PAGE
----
Full-text · Article · May 2012 · BMC Gastroenterology
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    • "Maximal peristaltic contractions were determined and the mean of 5 separate contractions was calculated to determine the representative contraction value for each segment in each subject, as previously reported. The contractile front velocity (CFV), defined as the slope of the line connecting points on the 30 mmHg isobaric contour at the proximal margin and the distal margin of the smooth muscle esophagus,5,6 was also determined in each subject. After determining esophageal motor activity out of water, each subject immersed their body in water to the neck in a standing position in a warm pool (approximate temperature 25℃). "
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    ABSTRACT: In Japan, it is customary to take a daily bath during which the body is immersed in water to the neck. During full-body immersion, hydrostatic pressure is thought to compress the chest and abdomen, which might influence esophageal motor function and intra-gastric pressure. However, whether water immersion has a significant influence on esophageal motor function or intragastric pressure has not been shown. The aim of this study was to clarify the influence of full-body water immersion on esophageal motor function and intragastric pressure. Nine healthy male volunteers (mean age 40.1 ± 2.8 years) were enrolled in this study. Esophageal motor function and intragastric pressure were investigated using a high-resolution 36-channel manometry device. All subjects completed the study protocol. Intragastric pressure increased significantly from 4.2 ± 1.1 to 20.6 ± 1.4 mmHg with full-body water immersion, while the lower esophageal high pressure zone (LEHPZ) value also increased from 20.5 ± 2.2 to 40.4 ± 3.6 mmHg, with the latter being observed regardless of dietary condition. In addition, peak esophageal peristaltic pressure was higher when immersed as compared to standing out of water. Esophageal motor function and intragastric pressure were altered by full-body water immersion. Furthermore, the pressure gradient between LEHPZ and intragastric pressures was maintained at a high level, and esophageal peristaltic pressure was elevated with immersion.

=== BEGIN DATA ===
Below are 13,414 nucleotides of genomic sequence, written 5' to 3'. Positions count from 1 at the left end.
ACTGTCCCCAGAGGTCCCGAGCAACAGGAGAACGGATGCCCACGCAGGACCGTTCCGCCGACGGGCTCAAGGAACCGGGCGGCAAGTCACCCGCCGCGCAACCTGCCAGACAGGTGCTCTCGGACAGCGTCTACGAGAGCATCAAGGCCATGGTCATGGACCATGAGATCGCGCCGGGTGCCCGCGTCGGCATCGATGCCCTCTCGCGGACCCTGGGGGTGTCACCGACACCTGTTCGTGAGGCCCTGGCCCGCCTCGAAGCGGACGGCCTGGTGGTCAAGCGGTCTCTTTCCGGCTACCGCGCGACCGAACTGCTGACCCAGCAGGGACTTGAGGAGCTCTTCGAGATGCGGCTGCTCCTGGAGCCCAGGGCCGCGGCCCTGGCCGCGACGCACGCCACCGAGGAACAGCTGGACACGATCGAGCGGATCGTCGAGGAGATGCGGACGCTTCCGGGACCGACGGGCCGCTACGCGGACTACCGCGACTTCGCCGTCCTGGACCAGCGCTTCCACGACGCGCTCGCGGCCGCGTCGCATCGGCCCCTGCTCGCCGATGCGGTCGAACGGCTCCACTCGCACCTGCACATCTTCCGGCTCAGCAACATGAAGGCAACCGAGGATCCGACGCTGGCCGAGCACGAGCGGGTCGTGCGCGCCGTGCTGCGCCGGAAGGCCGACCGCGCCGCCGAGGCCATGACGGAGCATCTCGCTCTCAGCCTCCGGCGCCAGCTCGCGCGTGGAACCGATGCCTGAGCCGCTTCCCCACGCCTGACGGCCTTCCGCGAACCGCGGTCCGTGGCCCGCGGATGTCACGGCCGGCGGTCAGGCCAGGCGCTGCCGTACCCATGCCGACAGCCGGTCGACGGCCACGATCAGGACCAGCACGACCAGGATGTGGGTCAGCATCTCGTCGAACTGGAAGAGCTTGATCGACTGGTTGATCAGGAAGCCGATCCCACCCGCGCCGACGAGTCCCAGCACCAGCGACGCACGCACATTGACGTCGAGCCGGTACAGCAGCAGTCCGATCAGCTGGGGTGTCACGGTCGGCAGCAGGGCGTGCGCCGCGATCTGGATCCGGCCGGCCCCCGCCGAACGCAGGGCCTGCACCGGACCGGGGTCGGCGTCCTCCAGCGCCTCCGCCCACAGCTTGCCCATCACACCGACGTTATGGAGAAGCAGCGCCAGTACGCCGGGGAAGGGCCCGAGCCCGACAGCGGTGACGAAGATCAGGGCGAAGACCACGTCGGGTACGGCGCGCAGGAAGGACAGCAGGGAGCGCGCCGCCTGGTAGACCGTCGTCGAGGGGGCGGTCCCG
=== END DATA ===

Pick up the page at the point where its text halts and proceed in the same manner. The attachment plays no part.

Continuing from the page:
Full-text · Article · Apr 2012 · Journal of neurogastroenterology and motility